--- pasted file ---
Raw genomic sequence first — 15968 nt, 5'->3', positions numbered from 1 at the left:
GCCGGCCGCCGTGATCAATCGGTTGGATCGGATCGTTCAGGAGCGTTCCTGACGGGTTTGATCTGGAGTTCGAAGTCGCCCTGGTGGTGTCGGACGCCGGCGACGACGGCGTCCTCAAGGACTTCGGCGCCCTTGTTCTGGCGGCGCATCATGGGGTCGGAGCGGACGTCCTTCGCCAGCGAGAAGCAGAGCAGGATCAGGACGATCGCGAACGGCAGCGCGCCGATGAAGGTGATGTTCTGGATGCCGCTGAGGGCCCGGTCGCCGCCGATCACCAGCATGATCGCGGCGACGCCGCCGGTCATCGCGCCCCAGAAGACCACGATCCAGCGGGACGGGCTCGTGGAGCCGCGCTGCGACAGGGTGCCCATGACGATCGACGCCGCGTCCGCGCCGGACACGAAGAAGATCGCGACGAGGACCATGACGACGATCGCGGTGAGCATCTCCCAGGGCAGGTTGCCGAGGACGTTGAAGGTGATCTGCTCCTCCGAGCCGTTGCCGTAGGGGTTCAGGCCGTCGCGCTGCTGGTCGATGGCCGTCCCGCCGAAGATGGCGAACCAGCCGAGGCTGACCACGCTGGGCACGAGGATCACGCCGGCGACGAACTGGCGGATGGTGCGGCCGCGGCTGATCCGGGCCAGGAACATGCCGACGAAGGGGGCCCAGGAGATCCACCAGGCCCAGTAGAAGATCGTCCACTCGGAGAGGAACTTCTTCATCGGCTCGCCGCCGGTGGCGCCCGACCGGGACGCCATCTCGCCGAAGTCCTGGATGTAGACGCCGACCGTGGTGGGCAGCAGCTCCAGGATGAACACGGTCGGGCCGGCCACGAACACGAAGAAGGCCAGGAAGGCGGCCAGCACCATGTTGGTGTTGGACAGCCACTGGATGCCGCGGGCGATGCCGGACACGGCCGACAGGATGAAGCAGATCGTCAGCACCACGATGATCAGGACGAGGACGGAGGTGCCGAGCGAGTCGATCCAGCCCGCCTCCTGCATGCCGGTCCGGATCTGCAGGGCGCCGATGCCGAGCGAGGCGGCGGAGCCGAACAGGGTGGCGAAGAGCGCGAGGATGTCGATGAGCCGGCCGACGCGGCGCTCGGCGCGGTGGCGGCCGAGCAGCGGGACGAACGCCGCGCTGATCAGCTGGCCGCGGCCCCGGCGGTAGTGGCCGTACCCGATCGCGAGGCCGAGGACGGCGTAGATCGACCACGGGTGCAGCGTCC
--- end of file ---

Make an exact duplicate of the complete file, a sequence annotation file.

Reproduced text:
Raw genomic sequence first — 15968 nt, 5'->3', positions numbered from 1 at the left:
GCCGGCCGCCGTGATCAATCGGTTGGATCGGATCGTTCAGGAGCGTTCCTGACGGGTTTGATCTGGAGTTCGAAGTCGCCCTGGTGGTGTCGGACGCCGGCGACGACGGCGTCCTCAAGGACTTCGGCGCCCTTGTTCTGGCGGCGCATCATGGGGTCGGAGCGGACGTCCTTCGCCAGCGAGAAGCAGAGCAGGATCAGGACGATCGCGAACGGCAGCGCGCCGATGAAGGTGATGTTCTGGATGCCGCTGAGGGCCCGGTCGCCGCCGATCACCAGCATGATCGCGGCGACGCCGCCGGTCATCGCGCCCCAGAAGACCACGATCCAGCGGGACGGGCTCGTGGAGCCGCGCTGCGACAGGGTGCCCATGACGATCGACGCCGCGTCCGCGCCGGACACGAAGAAGATCGCGACGAGGACCATGACGACGATCGCGGTGAGCATCTCCCAGGGCAGGTTGCCGAGGACGTTGAAGGTGATCTGCTCCTCCGAGCCGTTGCCGTAGGGGTTCAGGCCGTCGCGCTGCTGGTCGATGGCCGTCCCGCCGAAGATGGCGAACCAGCCGAGGCTGACCACGCTGGGCACGAGGATCACGCCGGCGACGAACTGGCGGATGGTGCGGCCGCGGCTGATCCGGGCCAGGAACATGCCGACGAAGGGGGCCCAGGAGATCCACCAGGCCCAGTAGAAGATCGTCCACTCGGAGAGGAACTTCTTCATCGGCTCGCCGCCGGTGGCGCCCGACCGGGACGCCATCTCGCCGAAGTCCTGGATGTAGACGCCGACCGTGGTGGGCAGCAGCTCCAGGATGAACACGGTCGGGCCGGCCACGAACACGAAGAAGGCCAGGAAGGCGGCCAGCACCATGTTGGTGTTGGACAGCCACTGGATGCCGCGGGCGATGCCGGACACGGCCGACAGGATGAAGCAGATCGTCAGCACCACGATGATCAGGACGAGGACGGAGGTGCCGAGCGAGTCGATCCAGCCCGCCTCCTGCATGCCGGTCCGGATCTGCAGGGCGCCGATGCCGAGCGAGGCGGCGGAGCCGAACAGGGTGGCGAAGAGCGCGAGGATGTCGATGAGCCGGCCGACGCGGCGCTCGGCGCGGTGGCGGCCGAGCAGCGGGACGAACGCCGCGCTGATCAGCTGGCCGCGGCCCCGGCGGTAGTGGCCGTACCCGATCGCGAGGCCGAGGACGGCGTAGATCGACCACGGGTGCAGCGTCC